Friday, June 16, 2017

Sh'lach Lecha: Feeling Low Like a Locust (Guest Post)

Hello everyone! Last week, I was on vacation, so you didn't get a blog post. This week, we have unfortunately had several deaths in the congregation, though we're also joyfully celebrating a Bar Mitzvah; but all of it means I'm swamped! Luckily, my colleague, Rabbi Kelilah Miller, offered to "guest blog," and so here is her terrific post for this week's Torah portion:

I am honored to be invited to be a guest blogger this week - thanks to Rabbi Gerber for sharing this platform so generously. Before I get into this week’s parashah, I
want to come clean about something - I spend more time than I would like worrying about what other people think. How I look, how I come off in conversation, how my voice sounds on a given day. When I wear my kipah in public, I wonder what people think about that, too. What’s funny is that when I receive information (positive or negative) about how others do perceive me, I tend to only “hear” the part that confirms my own sense of self.  If I am feeling low about myself, I am more likely to take criticism as fact, or I might even imagine that others are observing me critically.. On a rough day, this can turn into a problematic feedback loop.  

I feel reasonably safe admitting this because my guess is that I am not alone.  I think that it is easy for many of us to spend a lot of our mental and emotional energy trying to figure out what others think, and we also tend to filter our understanding of how others see us through the lens of our existing self-image.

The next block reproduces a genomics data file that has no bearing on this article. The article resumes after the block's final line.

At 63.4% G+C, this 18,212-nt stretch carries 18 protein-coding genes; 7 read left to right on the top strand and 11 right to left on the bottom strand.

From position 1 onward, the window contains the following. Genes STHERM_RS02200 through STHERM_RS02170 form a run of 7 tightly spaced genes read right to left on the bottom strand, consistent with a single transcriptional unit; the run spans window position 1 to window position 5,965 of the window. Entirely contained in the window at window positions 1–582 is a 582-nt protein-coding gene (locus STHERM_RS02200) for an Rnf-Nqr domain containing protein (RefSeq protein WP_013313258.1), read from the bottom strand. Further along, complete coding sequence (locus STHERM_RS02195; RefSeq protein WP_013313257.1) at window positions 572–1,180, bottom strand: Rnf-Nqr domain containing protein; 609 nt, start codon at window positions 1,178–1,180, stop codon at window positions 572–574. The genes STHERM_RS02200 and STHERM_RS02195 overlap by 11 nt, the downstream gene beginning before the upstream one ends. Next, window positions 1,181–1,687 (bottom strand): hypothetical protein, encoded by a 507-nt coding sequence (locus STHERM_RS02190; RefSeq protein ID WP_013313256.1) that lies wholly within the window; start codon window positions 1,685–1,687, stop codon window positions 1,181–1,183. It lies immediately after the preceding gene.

The good news is that our tradition is very clear about the fact that this is an error, and we are warned against letting this kind of cycle run away with us. One of the most colorful warnings comes from this week’s parashah.  
Our Torah portion deals with a secret spy mission into the Land of Israel - the spies are sent to determine whether the Land is as bountiful as God had promised, and they are also told to report on the military defenses of the people who already live there. When the spies return from their mission, all except two of them declare that the cause is hopeless. They report “There we saw the Nephilim, the sons of Anak, who come from the giants; and we were in our own sight as grasshoppers, and so we were in their sight” (Numbers 13:33). This assessment of the situation leads the people, as a whole, to rebel against God and Moses, asking (once again) to return to slavery in Egypt rather than die by the sword. God declares the People unready to enter the Land, and they must wait another 40 years before making the attempt again.

While the 40 years of wandering is certainly framed as a punishment in the Torah, I also like to think that God (like any good educator) is also offering a teaching
through the form of the consequence imposed. When the People of Israel are stuck in a feedback loop of self-judgment and despair, God forces them to stop, step back, and take more time before acting. This is, in fact, good advice for all of us who may find ourselves in this situation from time to time. As we spend this Shabbat in Parashat Sh’lach Lecha, I want to offer the practice of Shabbat rest as an opportunity to stop, recalibrate, and get grounded in a sense of real self worth - the self-worth that comes from honoring our common humanity, and not from how we look, what we achieve, or how we think others might judge us.

Photos in this blog post:
1. CC image courtesy of Margareta Gaik on Wikimedia Commons
2. CC image courtesy of Deepugn on Wikimedia Commons
3. CC image courtesy of Bidgee on Wikimedia Commons

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